The perks of not being famous

Actresses like Emily Deschanel and Alicia Silverstone are catching flak for steering clear of the moms-to-be stereotype of pickles-and-ice-cream cravings, or at least the ice cream part. They are among the celebs who don’t give up a vegan lifestyle once there’s a baby on board.

“A woman’s body—and what she puts into it—are generally regarded as fair game for public speculation. Throw in a fetus and it’s open season,” writes Mary Elizabeth Williams on Both vegan and veggie women in the spotlight are criticized for endangering the life of their unborn child by avoiding animal products or meat.

Many people have asked if I’m sticking to a vegetarian diet in my pregnancy, which I am. Thankfully, I haven’t had to confront the kind of vitriolic judgment veggie or vegan pregnant celebrities have; most friends are supportive.

(An exception: When I spent most of my days in the first trimester trying not to puke, my brother blamed it on the lack of meat. “Baby wants steak,” he told me. But he was joking. I think.)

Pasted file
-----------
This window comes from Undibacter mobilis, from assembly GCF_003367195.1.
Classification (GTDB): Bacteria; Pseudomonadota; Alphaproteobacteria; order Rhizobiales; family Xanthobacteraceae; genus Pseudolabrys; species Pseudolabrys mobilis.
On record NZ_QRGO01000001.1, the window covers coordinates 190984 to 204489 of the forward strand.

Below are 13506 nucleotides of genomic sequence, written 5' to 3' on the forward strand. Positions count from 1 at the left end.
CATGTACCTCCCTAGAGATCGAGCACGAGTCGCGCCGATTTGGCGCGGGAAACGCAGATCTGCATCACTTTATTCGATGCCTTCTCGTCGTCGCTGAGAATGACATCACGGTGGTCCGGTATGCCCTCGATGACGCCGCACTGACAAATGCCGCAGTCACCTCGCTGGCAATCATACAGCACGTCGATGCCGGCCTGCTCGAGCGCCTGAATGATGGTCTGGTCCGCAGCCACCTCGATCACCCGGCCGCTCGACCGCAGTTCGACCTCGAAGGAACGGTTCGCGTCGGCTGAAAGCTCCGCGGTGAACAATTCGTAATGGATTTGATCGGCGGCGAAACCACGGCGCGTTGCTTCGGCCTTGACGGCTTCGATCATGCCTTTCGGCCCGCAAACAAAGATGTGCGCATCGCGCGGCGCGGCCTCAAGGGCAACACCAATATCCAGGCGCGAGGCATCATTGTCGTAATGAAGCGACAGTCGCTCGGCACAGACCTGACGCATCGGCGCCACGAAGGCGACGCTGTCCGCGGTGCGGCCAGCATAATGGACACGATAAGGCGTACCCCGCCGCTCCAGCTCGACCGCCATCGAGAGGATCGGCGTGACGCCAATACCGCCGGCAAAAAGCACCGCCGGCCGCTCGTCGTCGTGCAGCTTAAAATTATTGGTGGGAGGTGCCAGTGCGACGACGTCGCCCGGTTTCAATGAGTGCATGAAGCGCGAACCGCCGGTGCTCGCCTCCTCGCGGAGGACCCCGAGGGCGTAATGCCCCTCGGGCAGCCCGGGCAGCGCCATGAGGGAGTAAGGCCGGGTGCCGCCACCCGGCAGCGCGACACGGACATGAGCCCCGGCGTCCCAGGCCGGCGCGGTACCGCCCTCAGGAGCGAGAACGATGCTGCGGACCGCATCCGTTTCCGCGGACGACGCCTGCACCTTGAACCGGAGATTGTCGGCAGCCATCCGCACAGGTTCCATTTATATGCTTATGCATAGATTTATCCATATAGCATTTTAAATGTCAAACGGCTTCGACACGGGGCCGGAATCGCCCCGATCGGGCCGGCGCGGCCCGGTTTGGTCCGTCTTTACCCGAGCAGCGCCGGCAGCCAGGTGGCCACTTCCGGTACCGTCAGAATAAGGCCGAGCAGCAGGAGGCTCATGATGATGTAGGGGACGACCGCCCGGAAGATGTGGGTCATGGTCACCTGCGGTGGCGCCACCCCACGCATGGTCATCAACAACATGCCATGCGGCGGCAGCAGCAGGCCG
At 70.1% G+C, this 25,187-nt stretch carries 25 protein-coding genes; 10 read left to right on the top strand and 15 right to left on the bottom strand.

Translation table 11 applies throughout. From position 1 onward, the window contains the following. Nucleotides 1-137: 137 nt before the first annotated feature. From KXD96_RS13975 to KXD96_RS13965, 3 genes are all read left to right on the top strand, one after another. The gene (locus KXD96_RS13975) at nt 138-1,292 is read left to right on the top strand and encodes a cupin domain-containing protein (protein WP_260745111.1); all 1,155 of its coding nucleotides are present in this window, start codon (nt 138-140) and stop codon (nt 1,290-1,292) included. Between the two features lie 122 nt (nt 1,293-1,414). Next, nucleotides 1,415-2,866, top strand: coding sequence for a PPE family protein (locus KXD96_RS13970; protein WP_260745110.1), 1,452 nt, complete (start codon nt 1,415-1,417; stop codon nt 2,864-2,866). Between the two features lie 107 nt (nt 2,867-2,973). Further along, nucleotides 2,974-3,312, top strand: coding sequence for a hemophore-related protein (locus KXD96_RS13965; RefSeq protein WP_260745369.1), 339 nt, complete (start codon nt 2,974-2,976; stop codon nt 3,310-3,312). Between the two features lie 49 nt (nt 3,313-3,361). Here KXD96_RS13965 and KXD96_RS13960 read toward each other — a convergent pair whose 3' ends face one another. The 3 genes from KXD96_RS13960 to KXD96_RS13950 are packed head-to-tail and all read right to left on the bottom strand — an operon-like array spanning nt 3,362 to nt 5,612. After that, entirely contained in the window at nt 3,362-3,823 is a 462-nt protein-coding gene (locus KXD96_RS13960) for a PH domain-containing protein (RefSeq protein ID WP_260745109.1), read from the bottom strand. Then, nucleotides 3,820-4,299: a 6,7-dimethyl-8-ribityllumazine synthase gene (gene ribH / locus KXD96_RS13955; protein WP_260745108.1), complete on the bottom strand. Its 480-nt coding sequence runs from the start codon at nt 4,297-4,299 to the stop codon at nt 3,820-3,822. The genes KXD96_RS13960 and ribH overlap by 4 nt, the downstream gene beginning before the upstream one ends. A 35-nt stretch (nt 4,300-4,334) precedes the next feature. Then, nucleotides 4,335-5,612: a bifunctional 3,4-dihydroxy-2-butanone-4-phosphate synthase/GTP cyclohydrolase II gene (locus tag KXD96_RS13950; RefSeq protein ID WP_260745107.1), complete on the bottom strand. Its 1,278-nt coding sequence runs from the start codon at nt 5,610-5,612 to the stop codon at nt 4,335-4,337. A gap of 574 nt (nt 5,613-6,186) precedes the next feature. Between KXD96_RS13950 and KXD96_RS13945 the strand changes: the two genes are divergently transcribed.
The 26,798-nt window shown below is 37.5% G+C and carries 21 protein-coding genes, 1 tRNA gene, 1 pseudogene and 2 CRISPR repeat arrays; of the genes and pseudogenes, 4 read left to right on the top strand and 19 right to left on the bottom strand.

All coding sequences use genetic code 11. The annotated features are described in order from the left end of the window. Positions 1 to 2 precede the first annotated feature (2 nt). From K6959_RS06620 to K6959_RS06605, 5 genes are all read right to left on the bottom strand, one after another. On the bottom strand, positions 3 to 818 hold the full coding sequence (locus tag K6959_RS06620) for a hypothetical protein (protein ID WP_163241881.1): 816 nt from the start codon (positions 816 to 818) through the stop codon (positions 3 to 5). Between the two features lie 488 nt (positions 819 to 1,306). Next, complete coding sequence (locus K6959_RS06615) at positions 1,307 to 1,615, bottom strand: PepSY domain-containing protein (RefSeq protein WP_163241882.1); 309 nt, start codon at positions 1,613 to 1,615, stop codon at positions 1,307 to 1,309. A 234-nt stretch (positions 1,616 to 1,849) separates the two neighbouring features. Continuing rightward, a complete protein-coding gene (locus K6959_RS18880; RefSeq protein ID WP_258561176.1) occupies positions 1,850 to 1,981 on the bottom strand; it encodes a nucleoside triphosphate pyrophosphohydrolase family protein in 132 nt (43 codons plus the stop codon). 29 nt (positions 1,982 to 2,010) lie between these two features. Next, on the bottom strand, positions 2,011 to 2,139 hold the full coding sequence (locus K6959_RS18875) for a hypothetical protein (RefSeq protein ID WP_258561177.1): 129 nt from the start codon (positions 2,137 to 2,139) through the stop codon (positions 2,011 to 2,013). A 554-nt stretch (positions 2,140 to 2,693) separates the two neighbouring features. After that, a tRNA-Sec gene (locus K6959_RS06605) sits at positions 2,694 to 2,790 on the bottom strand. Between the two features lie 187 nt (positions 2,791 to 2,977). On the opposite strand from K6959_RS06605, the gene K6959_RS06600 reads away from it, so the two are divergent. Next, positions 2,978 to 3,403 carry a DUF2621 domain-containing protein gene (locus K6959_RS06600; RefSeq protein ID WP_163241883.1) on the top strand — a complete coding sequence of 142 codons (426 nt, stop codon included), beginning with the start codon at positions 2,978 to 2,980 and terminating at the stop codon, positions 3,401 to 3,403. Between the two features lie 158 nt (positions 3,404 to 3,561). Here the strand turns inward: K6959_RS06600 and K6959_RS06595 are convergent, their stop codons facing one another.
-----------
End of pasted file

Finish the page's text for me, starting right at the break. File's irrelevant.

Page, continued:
When I asked, my midwife concurred with researchers and doctors: A vegetarian diet is perfectly safe for a developing baby, as long as you are careful—just as meat-eaters have to be. I get plenty of protein and probably more of the important vitamins and other nutrients baby needs. (And, for the record, little ones can do just fine on meatless meals, too, according to the American Academy of Pediatrics. Eric and I haven’t decided what will be off-limits for Peeper yet.)

I’ve been lucky that my cravings and aversions have (mostly) kept me on the straight and narrow. Before morning sickness really hit, all I wanted was salad. I’d make a big one with all the fixings—pear, tomato, cuke, bell pepper, strawberry, red onion, nuts, topped with this amazing dressing, which tastes a lot like Yumm sauce—and end up eating the. Entire. Thing. It got to the point where my brother-in-law suggested we name baby Kale. (Mmm. Kale.)

More recently, my veg cravings are back (among the occasional “need” for fries or a milkshake). My favorite is a lettuce-less salad of avocado, bell pepper, cucumber, onion and tomato drizzled with balsamic vinegar and olive oil. Try it tonight—I promise you’ll love it, whether you’re carnivorous or not.

I’m fortunate, too, that I live in a place where no one startles when I tell them I’m vegetarian (or am seeing a midwife instead of an OB, or that I plan to give birth without medication). In many places in the country, it’s much more difficult to get by with an “alternative” lifestyle. So I’ll keep fixing my salads, keeping Baby Kale nourished and enduring the relentless stream of Portlandia jokes. That I can do all this in relative peace is just one more benefit of not being famous, I guess!

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